Borghetti's progress: so far, so good
Unlike most of his corporate peers, John Borghetti stayed home in Sydney over the Christmas holidays.
Virgin Australia's chief executive prefers to be around to keep a close watch over the airline as it makes a major overhaul of its booking and check-in system this weekend.
As he does with his fleet of classic cars, he wants Australia's second-largest airline to be a well-oiled machine.
Almost three years into his tenure, the Italian-born Borghetti has hardly put a foot wrong as he reshapes Virgin as an upmarket competitor to Qantas.
Yet the question remains whether there is a chink in Teflon John's armour.
It is a question that must regularly exercise the minds of his counterparts at Qantas, including Alan Joyce, the Irishman who beat Borghetti to the top job at the Flying Kangaroo four years ago.
And as Virgin attempts to take control of Tiger Australia and West-Australian airline Skywest, does Borghetti risk overextending the airline he took the reins of almost three years ago?
For now, the biggest challenge facing Borghetti is winning over competition tsar Rod Sims. Sims has made clear that the Australian Competition and Consumer Commission will approach the deals from a competition viewpoint, rather than an aero-political one. The impact on consumers is likely to trump concerns about whether Australia can sustain a third airline player in an independent Tiger.
If the regulator knocks back the bid for a controlling stake, it will leave Virgin fighting both Tiger and Jetstar for bums on seats at the back of their planes. Although its focus is on snaring corporate travellers from Qantas, Virgin still relies heavily on leisure passengers.
Of course Borghetti, 57, has found ways around hurdles before. He managed to persuade regulators to ditch their opposition to Virgin's plans to form close alliances with Air New Zealand and US airline Delta.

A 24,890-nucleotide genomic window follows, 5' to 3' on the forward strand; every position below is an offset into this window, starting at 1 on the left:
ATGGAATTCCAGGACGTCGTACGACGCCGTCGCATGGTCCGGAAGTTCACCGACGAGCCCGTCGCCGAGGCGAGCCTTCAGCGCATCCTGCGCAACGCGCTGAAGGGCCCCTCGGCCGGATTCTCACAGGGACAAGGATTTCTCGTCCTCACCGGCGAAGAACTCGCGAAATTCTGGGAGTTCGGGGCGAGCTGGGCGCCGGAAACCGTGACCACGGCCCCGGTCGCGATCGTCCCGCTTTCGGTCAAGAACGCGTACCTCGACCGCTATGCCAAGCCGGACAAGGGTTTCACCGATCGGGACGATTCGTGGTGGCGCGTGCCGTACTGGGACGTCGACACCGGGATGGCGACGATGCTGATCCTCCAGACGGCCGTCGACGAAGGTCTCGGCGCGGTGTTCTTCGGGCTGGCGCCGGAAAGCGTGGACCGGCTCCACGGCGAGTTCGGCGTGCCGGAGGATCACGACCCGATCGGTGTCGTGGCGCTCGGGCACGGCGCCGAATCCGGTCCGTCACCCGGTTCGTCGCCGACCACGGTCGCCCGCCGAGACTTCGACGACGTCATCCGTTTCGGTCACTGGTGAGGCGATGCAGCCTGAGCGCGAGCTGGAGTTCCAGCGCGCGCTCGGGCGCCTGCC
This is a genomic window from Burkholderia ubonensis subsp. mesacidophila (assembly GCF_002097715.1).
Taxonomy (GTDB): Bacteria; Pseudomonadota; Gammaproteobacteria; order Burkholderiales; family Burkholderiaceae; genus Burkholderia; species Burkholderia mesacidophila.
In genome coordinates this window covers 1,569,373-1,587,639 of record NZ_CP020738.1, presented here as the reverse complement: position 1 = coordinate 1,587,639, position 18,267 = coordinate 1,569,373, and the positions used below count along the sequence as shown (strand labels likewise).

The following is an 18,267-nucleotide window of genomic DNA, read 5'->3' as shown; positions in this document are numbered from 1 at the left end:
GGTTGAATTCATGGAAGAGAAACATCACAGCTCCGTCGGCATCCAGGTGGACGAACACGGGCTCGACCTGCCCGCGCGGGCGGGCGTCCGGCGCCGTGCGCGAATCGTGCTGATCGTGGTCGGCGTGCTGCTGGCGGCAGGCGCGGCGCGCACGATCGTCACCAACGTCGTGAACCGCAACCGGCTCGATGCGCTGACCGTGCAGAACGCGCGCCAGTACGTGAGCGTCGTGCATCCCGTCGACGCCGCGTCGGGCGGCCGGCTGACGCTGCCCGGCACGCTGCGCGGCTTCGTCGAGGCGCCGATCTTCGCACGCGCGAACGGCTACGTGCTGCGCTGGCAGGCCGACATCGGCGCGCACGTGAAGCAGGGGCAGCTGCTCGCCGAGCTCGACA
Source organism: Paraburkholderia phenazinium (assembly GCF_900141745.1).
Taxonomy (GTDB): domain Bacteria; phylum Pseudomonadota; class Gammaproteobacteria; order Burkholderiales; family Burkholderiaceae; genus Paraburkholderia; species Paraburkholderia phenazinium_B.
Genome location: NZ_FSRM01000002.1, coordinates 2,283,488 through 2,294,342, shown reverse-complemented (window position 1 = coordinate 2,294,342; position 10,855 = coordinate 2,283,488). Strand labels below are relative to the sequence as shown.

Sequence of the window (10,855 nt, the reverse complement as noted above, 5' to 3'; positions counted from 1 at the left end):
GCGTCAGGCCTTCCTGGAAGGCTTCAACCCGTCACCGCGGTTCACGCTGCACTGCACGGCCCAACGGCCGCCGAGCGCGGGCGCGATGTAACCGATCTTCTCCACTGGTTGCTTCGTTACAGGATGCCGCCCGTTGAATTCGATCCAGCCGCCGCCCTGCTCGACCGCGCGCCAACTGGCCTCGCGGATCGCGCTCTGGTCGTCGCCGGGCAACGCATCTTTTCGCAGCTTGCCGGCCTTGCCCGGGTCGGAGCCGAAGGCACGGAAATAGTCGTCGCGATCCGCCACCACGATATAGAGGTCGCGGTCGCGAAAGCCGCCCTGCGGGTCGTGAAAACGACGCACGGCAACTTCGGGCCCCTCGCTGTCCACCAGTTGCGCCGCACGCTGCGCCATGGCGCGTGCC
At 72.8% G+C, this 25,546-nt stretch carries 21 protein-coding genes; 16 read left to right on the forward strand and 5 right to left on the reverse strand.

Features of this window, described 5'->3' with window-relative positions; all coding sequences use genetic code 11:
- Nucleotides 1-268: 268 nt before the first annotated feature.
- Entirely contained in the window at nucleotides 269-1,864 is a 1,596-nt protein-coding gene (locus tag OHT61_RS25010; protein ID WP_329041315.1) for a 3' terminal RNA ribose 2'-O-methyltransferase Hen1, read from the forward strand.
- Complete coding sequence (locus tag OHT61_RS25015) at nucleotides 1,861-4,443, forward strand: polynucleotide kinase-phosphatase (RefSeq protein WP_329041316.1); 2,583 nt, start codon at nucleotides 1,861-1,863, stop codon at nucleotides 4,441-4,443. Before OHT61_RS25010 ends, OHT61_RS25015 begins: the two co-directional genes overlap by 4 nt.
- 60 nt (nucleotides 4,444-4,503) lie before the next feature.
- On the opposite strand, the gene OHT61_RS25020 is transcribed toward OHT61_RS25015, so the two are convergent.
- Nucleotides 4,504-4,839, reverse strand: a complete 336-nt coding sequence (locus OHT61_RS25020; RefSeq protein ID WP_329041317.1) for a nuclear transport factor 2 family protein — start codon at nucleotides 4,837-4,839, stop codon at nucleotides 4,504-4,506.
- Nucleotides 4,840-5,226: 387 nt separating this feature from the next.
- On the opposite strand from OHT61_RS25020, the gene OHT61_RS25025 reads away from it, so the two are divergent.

In creating a Qantas Mini-Me, one of his biggest challenges will be putting Virgin's Velocity loyalty scheme on a par with Qantas' Frequent Flyer program, which remains its most potent weapon.
The quicker Virgin can improve its Velocity program in the eyes of the travelling public, the sooner it will be able to heap real pressure on Qantas for lucrative corporate customers.
Neil Thompson, the chief executive of Velocity, made clear this week that he will be upping the ante over the coming months by making additions to the loyalty program. The former Qantas executive's focus is for Velocity to become as "member-centric as we can but also to start to innovate".
It will involve widening the range of Velocity's partners, including online and bricks-and-mortar retailers.
For Borghetti, managing relationships has always been a priority. Virgin has four dominant shareholders on its register: Richard Branson's Virgin Group, Air New Zealand, Singapore Airlines and Etihad. And for now, they are content to share in the benefits of a rejuvenated airline. But one can only imagine the bunfight if Virgin fails to live up to its promises.
Managing their competing interests - especially those of Etihad and Singapore Airlines - will be a long-term test of Borghetti's abilities.
A four-decade veteran of the aviation industry, he also knows that shocks such as natural disasters come out of left field - and on a regular basis.
Exercising the mind this year will be the confidence of the nation's consumers and their propensity to spend. After all, it's the economy, stupid. And that is the case for
airlines, even more than for most sectors.
The hope for Borghetti will be that the Australian economy grows at the rate on which he has based his business case. If it doesn't, the number of excess flights in the domestic market will rise, putting further pressure on yields - or returns from fares - for both Virgin and Qantas. But Virgin does not have the balance sheet strength of Qantas to withstand a protracted fare war.
Fortunately, the Australian economy is showing signs of resilience in the new year, helped by the soaring price of iron ore. Elsewhere, China's leaders seem intent on stoking their country's economy, the US has avoided falling off the fiscal cliff and Europe continues to kick the can.
As Borghetti takes Virgin upmarket, one of the biggest challenges will be to control costs as he spends on big-ticket items such as airport lounges. He will need to retain Virgin's significant cost advantage over Qantas.
This weekend marks another chapter in the realisation of his dream to create a multi-faceted challenger to Qantas and its budget arm Jetstar. The switch in the booking and check-in system from Navitaire to Sabre's global distribution system is no small matter.
So far, Borghetti's execution of his long-term strategy has been exquisite. He has a knack for surprises as he attempts to make Virgin hum like his Porsche 911.
But the airline game is a high-wire act where sudden shocks can test even the best - especially when one has so many balls in the air.
Next month investors will see the full extent of the pain Virgin has endured in the first half of this financial year from the duel in the skies with Qantas, Jetstar and Tiger. It won't be pretty for any of them.
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